An accessory muscle is seen anterior to the Achilles tendon. The tendon of the accessory soleus inserts slightly anterior and medial to the Achilles tendon.
Clinically, accessory soleus may present as a soft tissue swelling or chronic pain. Such clinical presentations were commonly described in case reports and case series published in 1960s-1980s. In the days prior to MRI, radiography revealed soft tissue density in Kager’s triangle. CT appearance was described in later reports, but it was not always possible to confidently diagnose abnormal soft tissue density as muscle even on CT. Other causes of soft tissue swelling had to be included in differential diagnoses list based on radiographic and CT appearance. Since other soft tissue masses could not be ruled, the only options were surgical exploration or serial follow up. Today, diagnosis is straightforward on MRI, as accessory soleus demonstrates signal characteristics identical to other muscles.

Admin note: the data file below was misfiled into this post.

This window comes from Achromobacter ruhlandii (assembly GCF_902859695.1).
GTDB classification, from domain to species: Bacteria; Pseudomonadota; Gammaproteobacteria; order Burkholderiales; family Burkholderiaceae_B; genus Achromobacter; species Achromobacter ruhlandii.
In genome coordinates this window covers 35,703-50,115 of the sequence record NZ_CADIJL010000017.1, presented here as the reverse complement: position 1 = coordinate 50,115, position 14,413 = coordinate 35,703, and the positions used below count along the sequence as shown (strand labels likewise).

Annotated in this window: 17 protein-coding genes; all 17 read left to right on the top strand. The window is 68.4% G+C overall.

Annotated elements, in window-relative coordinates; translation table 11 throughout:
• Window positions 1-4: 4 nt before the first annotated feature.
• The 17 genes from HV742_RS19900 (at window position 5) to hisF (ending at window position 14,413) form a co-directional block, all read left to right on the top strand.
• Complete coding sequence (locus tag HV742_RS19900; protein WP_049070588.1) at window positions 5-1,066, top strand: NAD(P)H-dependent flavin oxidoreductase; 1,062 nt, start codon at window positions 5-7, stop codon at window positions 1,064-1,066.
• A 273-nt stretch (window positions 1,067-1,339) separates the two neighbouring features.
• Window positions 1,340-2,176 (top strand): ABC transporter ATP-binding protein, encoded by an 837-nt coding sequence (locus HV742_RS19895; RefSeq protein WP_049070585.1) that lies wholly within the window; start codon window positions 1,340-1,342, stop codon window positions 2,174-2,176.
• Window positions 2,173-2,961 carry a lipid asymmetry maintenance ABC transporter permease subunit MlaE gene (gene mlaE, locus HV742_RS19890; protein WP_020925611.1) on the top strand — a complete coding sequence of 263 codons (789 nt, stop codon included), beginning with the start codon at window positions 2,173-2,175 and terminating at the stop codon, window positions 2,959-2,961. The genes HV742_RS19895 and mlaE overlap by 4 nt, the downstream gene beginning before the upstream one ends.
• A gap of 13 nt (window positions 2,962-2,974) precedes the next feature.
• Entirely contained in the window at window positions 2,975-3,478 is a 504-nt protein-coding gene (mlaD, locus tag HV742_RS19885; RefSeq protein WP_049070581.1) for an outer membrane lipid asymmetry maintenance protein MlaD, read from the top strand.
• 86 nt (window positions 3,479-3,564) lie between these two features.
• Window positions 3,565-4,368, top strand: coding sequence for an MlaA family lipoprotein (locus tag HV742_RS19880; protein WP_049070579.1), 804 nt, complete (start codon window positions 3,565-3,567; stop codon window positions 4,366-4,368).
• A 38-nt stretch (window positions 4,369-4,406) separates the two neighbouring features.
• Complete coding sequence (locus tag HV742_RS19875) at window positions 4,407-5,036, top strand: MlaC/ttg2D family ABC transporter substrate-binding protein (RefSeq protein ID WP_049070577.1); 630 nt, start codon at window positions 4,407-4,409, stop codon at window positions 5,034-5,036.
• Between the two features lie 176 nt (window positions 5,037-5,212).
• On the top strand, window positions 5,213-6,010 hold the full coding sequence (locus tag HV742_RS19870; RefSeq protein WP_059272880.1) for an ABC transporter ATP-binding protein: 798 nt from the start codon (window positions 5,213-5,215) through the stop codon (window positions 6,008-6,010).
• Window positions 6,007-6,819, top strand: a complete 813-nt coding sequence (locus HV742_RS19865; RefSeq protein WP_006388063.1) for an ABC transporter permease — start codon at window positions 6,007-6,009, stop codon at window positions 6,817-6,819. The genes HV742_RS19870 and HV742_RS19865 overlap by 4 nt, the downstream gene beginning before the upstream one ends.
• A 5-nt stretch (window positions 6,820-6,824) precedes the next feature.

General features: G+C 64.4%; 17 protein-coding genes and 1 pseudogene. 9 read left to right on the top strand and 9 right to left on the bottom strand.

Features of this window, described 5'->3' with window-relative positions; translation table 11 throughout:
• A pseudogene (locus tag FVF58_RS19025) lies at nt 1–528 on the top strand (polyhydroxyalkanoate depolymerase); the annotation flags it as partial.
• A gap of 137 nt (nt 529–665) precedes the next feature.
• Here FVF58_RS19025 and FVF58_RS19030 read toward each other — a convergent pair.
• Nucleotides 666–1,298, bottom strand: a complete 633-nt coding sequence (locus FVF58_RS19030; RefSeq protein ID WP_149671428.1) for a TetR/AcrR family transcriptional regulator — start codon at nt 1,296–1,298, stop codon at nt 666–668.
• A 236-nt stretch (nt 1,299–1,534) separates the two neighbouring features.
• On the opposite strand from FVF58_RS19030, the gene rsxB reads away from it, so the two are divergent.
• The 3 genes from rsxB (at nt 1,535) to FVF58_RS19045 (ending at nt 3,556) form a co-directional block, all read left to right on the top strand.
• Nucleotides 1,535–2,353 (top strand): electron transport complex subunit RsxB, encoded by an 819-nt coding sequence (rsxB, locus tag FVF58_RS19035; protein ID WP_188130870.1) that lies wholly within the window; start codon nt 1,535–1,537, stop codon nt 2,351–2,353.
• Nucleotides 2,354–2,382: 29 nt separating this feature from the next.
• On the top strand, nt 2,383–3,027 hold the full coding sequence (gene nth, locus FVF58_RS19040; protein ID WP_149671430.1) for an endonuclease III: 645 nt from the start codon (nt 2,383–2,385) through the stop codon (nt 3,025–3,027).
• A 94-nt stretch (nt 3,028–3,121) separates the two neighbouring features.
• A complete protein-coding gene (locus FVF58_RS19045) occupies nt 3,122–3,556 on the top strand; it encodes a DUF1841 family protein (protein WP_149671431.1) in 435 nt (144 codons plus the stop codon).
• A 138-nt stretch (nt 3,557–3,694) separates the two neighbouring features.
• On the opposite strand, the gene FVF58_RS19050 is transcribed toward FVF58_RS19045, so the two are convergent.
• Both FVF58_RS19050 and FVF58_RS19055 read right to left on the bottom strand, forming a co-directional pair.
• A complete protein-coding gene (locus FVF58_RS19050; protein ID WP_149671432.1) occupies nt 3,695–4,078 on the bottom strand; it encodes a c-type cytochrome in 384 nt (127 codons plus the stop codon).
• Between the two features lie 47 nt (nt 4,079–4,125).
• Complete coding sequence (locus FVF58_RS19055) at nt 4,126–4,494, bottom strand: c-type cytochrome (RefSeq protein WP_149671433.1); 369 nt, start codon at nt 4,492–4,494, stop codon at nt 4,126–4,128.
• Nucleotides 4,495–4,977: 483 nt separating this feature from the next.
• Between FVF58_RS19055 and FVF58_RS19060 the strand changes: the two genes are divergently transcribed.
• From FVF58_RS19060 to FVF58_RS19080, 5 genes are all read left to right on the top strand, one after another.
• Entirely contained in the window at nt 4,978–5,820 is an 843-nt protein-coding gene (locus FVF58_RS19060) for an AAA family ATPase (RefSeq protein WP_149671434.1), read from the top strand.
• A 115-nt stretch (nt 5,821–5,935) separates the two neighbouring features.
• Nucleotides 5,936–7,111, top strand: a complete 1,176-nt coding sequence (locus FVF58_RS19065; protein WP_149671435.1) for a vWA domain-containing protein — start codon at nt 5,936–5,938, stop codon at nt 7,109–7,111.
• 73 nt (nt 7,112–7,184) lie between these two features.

Discussion of classification systems generally includes discussion of muscle types and discussion of attachment sites. Low-lying musculotendinous junction of soleus and a separate true accessory muscle are the two categories of muscle variations. In case of a separate muscle, accessory soleus may arise from soleus proper or from tibia and fibula. The insertions types are:
- Distal Achilles tendon
- Superior calcaneus by a “fleshy muscular fascicle”
- Superior calcaneus by a tendon
- Medial calcaneus by a “fleshy muscular fascicle”
- Medial calcaneus by a long tendon
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